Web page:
• Help Mandy to identify values according to the OPHI- II.
    • Assisting in increasing self-awareness of values.
    • Occupational functioning problems.
    • Just-right challenge

http://www.motivationalinterviewing.org/content/personal-values-card-sort

adaptations
Adaptations
  • Reduce number of value cards
  • Give her the option of choosing “very important to me” or “not important to me”.
    • Eliminating the option of “important to me”.
goal 2
Goal 2
  • The client will improve organizational habits and routines according to her previously identified goals as measured by 80% adherence to a daily checklist by the end of four weeks.
intervention 2
Intervention 2
  • Reusable Checklist
    • Dry erase board in her room that the therapist can check
    • Process of organizing occupations into routines
adaptations1
Adaptations
  • Therapist identifies daily routines to be completed
  • Add pictures to identify task instead of words
  • Divide up day into times (morning, afternoon, evening)
intervention 3
Intervention 3
  • Financial Management: creating a weekly budget
    • Mandy is required to attend courses to educate her on finances and maintaining a budget.
    • In the occupational profile, Mandy stated she wanted to improve financial management.

http://www.docstoc.com/docs/40707030/Weekly-Budget-Planner

adaptations2
Adaptations
  • Reduce the number of categories
  • Creating a monthly budget instead of weekly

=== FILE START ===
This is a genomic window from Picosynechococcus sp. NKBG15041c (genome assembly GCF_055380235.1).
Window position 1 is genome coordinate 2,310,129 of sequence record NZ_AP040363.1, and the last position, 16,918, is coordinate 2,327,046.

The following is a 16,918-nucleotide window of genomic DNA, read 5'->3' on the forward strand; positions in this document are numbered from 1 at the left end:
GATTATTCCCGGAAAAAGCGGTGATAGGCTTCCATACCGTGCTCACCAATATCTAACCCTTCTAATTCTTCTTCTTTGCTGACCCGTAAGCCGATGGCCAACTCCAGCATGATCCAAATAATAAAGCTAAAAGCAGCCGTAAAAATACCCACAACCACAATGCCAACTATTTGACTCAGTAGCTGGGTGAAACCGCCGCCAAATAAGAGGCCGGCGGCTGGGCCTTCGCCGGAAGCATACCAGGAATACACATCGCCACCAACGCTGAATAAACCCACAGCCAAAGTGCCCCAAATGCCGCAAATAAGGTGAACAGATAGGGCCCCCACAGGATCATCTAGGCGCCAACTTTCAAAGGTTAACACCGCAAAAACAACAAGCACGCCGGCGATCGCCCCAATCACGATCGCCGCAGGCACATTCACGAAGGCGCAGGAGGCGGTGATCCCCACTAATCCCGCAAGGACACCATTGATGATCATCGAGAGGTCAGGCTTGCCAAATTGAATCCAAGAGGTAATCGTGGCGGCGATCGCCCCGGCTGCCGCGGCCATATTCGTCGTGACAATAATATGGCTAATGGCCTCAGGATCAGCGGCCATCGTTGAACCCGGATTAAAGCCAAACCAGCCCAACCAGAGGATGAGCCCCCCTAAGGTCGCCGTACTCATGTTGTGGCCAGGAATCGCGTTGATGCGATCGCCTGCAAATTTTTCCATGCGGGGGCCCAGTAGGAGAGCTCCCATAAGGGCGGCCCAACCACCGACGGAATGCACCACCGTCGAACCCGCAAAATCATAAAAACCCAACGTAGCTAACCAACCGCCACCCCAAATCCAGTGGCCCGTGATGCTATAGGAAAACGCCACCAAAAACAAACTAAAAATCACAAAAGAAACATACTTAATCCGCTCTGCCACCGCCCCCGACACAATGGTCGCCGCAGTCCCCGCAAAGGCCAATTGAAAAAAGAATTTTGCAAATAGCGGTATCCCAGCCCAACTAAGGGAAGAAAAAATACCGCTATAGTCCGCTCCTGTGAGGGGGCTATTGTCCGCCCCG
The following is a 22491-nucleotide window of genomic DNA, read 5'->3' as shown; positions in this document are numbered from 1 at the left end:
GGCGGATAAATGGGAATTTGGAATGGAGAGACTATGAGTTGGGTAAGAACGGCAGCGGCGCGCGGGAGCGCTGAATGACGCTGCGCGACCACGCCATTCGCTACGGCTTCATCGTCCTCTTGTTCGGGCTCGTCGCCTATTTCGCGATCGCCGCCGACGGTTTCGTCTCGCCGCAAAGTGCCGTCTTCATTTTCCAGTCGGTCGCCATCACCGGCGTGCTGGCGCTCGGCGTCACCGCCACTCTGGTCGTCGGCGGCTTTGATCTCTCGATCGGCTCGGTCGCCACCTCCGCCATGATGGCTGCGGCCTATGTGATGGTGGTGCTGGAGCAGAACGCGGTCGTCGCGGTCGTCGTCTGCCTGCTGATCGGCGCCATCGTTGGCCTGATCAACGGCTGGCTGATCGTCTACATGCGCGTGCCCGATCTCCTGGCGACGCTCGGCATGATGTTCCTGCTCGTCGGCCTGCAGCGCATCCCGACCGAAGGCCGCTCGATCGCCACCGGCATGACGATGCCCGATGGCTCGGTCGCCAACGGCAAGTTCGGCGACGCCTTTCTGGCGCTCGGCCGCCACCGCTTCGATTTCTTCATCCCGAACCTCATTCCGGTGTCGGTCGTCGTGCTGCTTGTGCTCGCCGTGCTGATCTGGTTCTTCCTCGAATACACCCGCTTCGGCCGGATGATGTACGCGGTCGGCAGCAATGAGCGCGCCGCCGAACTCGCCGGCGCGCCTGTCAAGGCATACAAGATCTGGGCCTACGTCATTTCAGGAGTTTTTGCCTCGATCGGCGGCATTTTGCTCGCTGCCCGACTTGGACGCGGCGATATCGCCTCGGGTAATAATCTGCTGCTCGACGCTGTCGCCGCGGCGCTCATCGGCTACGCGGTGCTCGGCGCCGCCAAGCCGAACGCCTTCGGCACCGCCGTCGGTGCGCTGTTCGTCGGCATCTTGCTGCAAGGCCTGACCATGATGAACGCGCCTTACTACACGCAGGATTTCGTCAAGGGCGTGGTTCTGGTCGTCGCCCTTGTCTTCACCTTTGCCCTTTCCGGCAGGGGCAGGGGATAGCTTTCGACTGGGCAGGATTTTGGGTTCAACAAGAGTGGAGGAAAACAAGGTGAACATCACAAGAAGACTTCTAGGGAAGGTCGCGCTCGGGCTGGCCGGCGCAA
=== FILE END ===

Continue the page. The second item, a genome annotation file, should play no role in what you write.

• Color code the categories
  • Changing structure by providing money envelopes for each budget category based on a certain percentage
instructional approach
Instructional Approach
  • Acquisitional
    • Provide a budget planner which will promote self-evaluation
    • Focus: modify performance skills
    • Materials: written directions, budget planner
resources
Resources

Cole, M, & Tufano, R. (2008). Applied theories in occupational therapy: A practical approach. Thorofare, NJ: Slack.

Custer, V. L., & Wassink, K. E. (1991). Occupational therapy intervention for an adult with depression and suicidal tendencies. American Journal of Occupational Therapy, 45(9), 845-848. doi: 10.5014

Garrett, B. (2011). Brain and behavior (3rd ed.). Thousand Oaks, CA: Sage.

Gates, L. B., Akabas, S. H., & Oran-Sabia, V. (1998). Relationship accommodations involving the work group: Improving work prognosis for mental. Psychiatric Rehabilitation Journal, 21(3), 264-272. Retrieved from http://web.a.ebscohost.com

Giles, G. M., Radomski, M. V., Champagne, T., Corcoran, M. A., Gillen, G., Kuhaneck, H. M., & Toglia, J. (2013). Cognition, cognitive rehabilitation, and occupational performance.  American Journal of Occupational Therapy, 67(6). doi: 10.5014/ajot.2013.6759

resources cont
Resources Cont.

Helfrich, C. A., Chan, D. V., & Sabol, P. (2011). Cognitive predictors of life skill intervention outcomes for adults with mental illness at risk for homelessness. American Journal of Occupational Therapy, 65, 277– 286. doi: 10.5014/ ajot.2011.001321

Kielhofner, G., & Burke, J. P. (1980). A model of human occupation, part 1.  American Journal of Occupational Therapy, 34(9), 572-581. doi:10.5014/ajot.34.9.572

Paul-Ward, A., Kielhofner, G., Braveman, B., Levin, M. (2005). Resident and staff perceptions of barriers to independence and employment in supportive living settings for persons with AIDS. American Journal of Occupational Therapy, 59, 540–545. doi:10.5014/ajot.59.5.540

Schell, B.A.B., Gillen, G., Scaffa, M. E. (2013). Willard and Spackman's occupational therapy (12th ed.). Philadelphia: Lippincott, Williams, & Wilkins.

Wagner, C. C., & Sanchez, F. P. (2002). The role of values in motivational - interviewing. Motivational Interviewing: Preparing People for Change, 2, 284-298.